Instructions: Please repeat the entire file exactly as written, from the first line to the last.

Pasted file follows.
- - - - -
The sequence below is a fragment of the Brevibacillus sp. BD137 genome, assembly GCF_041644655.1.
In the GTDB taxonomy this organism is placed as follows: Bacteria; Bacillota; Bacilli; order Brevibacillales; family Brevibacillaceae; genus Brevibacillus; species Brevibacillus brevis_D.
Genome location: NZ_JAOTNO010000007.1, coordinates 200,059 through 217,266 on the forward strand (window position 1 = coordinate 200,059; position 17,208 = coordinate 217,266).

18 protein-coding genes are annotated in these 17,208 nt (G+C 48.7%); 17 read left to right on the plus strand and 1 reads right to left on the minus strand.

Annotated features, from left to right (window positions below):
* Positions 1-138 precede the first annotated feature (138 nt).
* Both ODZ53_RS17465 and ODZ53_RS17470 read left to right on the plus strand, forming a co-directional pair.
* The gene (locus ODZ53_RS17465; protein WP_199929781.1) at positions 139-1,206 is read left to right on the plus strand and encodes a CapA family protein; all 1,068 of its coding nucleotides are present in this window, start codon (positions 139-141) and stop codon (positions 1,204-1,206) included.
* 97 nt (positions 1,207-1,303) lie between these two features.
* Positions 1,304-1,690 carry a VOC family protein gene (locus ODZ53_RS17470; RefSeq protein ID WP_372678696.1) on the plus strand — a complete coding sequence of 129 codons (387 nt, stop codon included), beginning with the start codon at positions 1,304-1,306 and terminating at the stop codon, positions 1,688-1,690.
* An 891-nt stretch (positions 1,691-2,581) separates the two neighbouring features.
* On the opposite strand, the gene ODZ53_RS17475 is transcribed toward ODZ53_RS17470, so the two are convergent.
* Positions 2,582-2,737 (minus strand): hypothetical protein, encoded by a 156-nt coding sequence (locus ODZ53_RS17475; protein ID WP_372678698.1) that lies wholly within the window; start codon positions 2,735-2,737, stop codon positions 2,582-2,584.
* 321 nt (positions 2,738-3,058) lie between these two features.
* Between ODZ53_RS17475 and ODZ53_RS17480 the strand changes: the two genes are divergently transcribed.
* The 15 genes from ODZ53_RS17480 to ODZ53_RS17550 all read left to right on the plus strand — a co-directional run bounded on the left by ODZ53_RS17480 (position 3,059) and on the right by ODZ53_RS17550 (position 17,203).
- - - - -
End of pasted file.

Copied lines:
The sequence below is a fragment of the Brevibacillus sp. BD137 genome, assembly GCF_041644655.1.
In the GTDB taxonomy this organism is placed as follows: Bacteria; Bacillota; Bacilli; order Brevibacillales; family Brevibacillaceae; genus Brevibacillus; species Brevibacillus brevis_D.
Genome location: NZ_JAOTNO010000007.1, coordinates 200,059 through 217,266 on the forward strand (window position 1 = coordinate 200,059; position 17,208 = coordinate 217,266).

18 protein-coding genes are annotated in these 17,208 nt (G+C 48.7%); 17 read left to right on the plus strand and 1 reads right to left on the minus strand.

Annotated features, from left to right (window positions below):
* Positions 1-138 precede the first annotated feature (138 nt).
* Both ODZ53_RS17465 and ODZ53_RS17470 read left to right on the plus strand, forming a co-directional pair.
* The gene (locus ODZ53_RS17465; protein WP_199929781.1) at positions 139-1,206 is read left to right on the plus strand and encodes a CapA family protein; all 1,068 of its coding nucleotides are present in this window, start codon (positions 139-141) and stop codon (positions 1,204-1,206) included.
* 97 nt (positions 1,207-1,303) lie between these two features.
* Positions 1,304-1,690 carry a VOC family protein gene (locus ODZ53_RS17470; RefSeq protein ID WP_372678696.1) on the plus strand — a complete coding sequence of 129 codons (387 nt, stop codon included), beginning with the start codon at positions 1,304-1,306 and terminating at the stop codon, positions 1,688-1,690.
* An 891-nt stretch (positions 1,691-2,581) separates the two neighbouring features.
* On the opposite strand, the gene ODZ53_RS17475 is transcribed toward ODZ53_RS17470, so the two are convergent.
* Positions 2,582-2,737 (minus strand): hypothetical protein, encoded by a 156-nt coding sequence (locus ODZ53_RS17475; protein ID WP_372678698.1) that lies wholly within the window; start codon positions 2,735-2,737, stop codon positions 2,582-2,584.
* 321 nt (positions 2,738-3,058) lie between these two features.
* Between ODZ53_RS17475 and ODZ53_RS17480 the strand changes: the two genes are divergently transcribed.
* The 15 genes from ODZ53_RS17480 to ODZ53_RS17550 all read left to right on the plus strand — a co-directional run bounded on the left by ODZ53_RS17480 (position 3,059) and on the right by ODZ53_RS17550 (position 17,203).